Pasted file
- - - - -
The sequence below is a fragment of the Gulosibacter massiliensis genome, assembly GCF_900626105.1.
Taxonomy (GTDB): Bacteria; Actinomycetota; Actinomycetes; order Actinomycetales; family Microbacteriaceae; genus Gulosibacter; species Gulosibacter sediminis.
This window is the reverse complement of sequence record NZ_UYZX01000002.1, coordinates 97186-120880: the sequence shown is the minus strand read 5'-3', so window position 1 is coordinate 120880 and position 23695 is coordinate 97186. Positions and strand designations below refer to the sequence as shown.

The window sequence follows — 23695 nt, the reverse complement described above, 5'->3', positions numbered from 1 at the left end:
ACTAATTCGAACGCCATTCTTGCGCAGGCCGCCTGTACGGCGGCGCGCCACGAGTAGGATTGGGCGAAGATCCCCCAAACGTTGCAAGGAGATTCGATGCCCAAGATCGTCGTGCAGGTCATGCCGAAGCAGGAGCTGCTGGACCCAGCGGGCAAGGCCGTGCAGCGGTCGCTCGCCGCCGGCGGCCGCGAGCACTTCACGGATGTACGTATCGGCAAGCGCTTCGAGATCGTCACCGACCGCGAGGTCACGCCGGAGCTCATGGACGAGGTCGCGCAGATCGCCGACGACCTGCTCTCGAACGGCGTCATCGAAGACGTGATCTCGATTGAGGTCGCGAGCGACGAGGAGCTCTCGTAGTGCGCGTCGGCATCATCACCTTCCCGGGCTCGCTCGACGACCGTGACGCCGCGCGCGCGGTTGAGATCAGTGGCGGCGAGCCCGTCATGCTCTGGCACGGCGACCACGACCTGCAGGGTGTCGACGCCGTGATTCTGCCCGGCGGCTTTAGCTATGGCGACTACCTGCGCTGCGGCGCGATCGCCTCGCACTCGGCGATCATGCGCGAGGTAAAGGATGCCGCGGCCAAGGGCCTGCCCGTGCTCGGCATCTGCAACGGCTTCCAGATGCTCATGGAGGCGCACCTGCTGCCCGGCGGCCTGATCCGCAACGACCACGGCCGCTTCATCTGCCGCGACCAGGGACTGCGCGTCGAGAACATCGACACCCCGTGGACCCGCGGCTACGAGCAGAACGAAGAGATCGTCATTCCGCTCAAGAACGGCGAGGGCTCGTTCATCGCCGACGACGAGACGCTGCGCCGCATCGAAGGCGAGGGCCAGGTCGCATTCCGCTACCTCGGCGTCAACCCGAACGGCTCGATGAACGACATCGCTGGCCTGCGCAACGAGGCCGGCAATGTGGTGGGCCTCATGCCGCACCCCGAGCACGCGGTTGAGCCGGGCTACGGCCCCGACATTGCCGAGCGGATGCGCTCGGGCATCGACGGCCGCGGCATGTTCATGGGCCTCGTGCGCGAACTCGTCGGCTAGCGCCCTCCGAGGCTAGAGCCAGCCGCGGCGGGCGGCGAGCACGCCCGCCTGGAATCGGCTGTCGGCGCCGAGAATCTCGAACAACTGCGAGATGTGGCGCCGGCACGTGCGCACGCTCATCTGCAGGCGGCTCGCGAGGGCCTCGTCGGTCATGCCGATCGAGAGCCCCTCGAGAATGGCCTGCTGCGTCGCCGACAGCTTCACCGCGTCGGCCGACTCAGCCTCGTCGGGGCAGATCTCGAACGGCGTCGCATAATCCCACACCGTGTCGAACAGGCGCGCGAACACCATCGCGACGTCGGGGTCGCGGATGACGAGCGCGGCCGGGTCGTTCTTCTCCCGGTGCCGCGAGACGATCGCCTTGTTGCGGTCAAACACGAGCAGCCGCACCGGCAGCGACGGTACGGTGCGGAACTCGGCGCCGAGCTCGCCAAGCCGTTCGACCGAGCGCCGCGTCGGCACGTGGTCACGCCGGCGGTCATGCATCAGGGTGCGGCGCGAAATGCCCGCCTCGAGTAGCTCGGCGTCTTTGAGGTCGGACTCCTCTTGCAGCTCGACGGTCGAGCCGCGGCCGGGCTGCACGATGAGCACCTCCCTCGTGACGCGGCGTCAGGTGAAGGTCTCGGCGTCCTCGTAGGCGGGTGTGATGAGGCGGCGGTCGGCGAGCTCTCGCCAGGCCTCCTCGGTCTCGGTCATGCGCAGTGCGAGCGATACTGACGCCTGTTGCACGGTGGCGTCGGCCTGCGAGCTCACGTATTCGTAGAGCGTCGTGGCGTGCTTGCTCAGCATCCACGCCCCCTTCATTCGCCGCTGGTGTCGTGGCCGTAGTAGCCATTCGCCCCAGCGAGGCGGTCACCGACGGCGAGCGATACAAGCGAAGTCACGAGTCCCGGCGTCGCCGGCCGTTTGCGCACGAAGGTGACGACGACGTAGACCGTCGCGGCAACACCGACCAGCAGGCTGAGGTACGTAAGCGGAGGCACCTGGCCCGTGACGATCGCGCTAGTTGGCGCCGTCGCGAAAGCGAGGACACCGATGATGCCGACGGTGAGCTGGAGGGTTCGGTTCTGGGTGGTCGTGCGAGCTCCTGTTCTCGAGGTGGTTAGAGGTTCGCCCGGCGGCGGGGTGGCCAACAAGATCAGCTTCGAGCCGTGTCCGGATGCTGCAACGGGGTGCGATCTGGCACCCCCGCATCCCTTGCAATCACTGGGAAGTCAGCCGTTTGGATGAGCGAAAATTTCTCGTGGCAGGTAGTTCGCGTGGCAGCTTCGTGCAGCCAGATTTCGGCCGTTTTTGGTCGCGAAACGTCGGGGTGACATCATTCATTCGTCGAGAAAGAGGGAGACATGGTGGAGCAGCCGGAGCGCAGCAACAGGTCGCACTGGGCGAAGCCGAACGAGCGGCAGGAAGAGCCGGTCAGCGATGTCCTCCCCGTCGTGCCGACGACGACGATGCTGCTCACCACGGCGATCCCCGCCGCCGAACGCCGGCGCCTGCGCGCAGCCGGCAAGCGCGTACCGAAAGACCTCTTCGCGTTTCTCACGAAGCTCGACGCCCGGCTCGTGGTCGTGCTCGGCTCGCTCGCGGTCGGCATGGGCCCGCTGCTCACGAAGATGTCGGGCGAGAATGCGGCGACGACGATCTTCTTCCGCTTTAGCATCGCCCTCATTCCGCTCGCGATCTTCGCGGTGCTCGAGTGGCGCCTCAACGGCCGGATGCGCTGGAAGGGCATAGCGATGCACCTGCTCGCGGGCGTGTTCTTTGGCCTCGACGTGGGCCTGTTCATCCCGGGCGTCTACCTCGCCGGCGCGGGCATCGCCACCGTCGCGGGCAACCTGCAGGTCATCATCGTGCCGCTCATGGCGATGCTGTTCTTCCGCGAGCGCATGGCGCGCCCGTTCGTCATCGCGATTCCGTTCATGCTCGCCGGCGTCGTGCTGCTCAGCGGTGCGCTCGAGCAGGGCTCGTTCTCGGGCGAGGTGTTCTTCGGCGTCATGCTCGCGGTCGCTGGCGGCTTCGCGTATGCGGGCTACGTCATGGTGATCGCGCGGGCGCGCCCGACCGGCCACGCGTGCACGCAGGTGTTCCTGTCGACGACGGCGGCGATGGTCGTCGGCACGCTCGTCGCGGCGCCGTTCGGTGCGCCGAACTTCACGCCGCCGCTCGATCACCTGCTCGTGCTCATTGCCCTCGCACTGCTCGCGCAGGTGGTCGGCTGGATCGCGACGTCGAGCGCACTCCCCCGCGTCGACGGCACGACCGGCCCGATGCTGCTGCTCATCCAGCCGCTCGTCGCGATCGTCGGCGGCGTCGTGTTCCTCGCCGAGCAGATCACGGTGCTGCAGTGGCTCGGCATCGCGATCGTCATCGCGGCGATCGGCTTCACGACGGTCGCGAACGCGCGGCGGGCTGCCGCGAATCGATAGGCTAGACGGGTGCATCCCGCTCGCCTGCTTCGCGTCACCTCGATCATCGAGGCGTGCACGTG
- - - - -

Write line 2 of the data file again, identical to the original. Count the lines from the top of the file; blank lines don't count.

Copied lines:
Taxonomy (GTDB): Bacteria; Actinomycetota; Actinomycetes; order Actinomycetales; family Microbacteriaceae; genus Gulosibacter; species Gulosibacter sediminis.